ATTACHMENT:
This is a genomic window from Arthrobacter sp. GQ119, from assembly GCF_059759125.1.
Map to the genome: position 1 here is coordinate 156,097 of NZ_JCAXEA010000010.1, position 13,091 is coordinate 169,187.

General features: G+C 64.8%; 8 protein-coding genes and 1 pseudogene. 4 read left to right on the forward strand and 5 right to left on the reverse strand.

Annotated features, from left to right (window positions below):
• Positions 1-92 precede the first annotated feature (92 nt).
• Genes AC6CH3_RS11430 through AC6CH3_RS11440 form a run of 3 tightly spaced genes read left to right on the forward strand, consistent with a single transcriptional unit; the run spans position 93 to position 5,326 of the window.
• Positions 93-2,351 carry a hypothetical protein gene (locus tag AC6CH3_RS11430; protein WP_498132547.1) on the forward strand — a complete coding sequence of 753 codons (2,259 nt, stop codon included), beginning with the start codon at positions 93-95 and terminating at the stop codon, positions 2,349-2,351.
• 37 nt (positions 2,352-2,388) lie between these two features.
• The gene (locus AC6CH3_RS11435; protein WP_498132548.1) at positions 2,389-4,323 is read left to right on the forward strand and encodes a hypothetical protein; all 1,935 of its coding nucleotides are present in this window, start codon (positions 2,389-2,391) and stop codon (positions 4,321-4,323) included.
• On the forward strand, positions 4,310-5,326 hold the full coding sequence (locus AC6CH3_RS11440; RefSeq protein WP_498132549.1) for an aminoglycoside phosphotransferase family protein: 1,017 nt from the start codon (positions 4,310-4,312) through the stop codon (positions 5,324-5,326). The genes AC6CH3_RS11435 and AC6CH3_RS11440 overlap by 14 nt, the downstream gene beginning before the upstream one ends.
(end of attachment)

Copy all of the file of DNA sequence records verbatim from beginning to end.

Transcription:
This is a genomic window from Arthrobacter sp. GQ119, from assembly GCF_059759125.1.
Map to the genome: position 1 here is coordinate 156,097 of NZ_JCAXEA010000010.1, position 13,091 is coordinate 169,187.

General features: G+C 64.8%; 8 protein-coding genes and 1 pseudogene. 4 read left to right on the forward strand and 5 right to left on the reverse strand.

Annotated features, from left to right (window positions below):
• Positions 1-92 precede the first annotated feature (92 nt).
• Genes AC6CH3_RS11430 through AC6CH3_RS11440 form a run of 3 tightly spaced genes read left to right on the forward strand, consistent with a single transcriptional unit; the run spans position 93 to position 5,326 of the window.
• Positions 93-2,351 carry a hypothetical protein gene (locus tag AC6CH3_RS11430; protein WP_498132547.1) on the forward strand — a complete coding sequence of 753 codons (2,259 nt, stop codon included), beginning with the start codon at positions 93-95 and terminating at the stop codon, positions 2,349-2,351.
• 37 nt (positions 2,352-2,388) lie between these two features.
• The gene (locus AC6CH3_RS11435; protein WP_498132548.1) at positions 2,389-4,323 is read left to right on the forward strand and encodes a hypothetical protein; all 1,935 of its coding nucleotides are present in this window, start codon (positions 2,389-2,391) and stop codon (positions 4,321-4,323) included.
• On the forward strand, positions 4,310-5,326 hold the full coding sequence (locus AC6CH3_RS11440; RefSeq protein WP_498132549.1) for an aminoglycoside phosphotransferase family protein: 1,017 nt from the start codon (positions 4,310-4,312) through the stop codon (positions 5,324-5,326). The genes AC6CH3_RS11435 and AC6CH3_RS11440 overlap by 14 nt, the downstream gene beginning before the upstream one ends.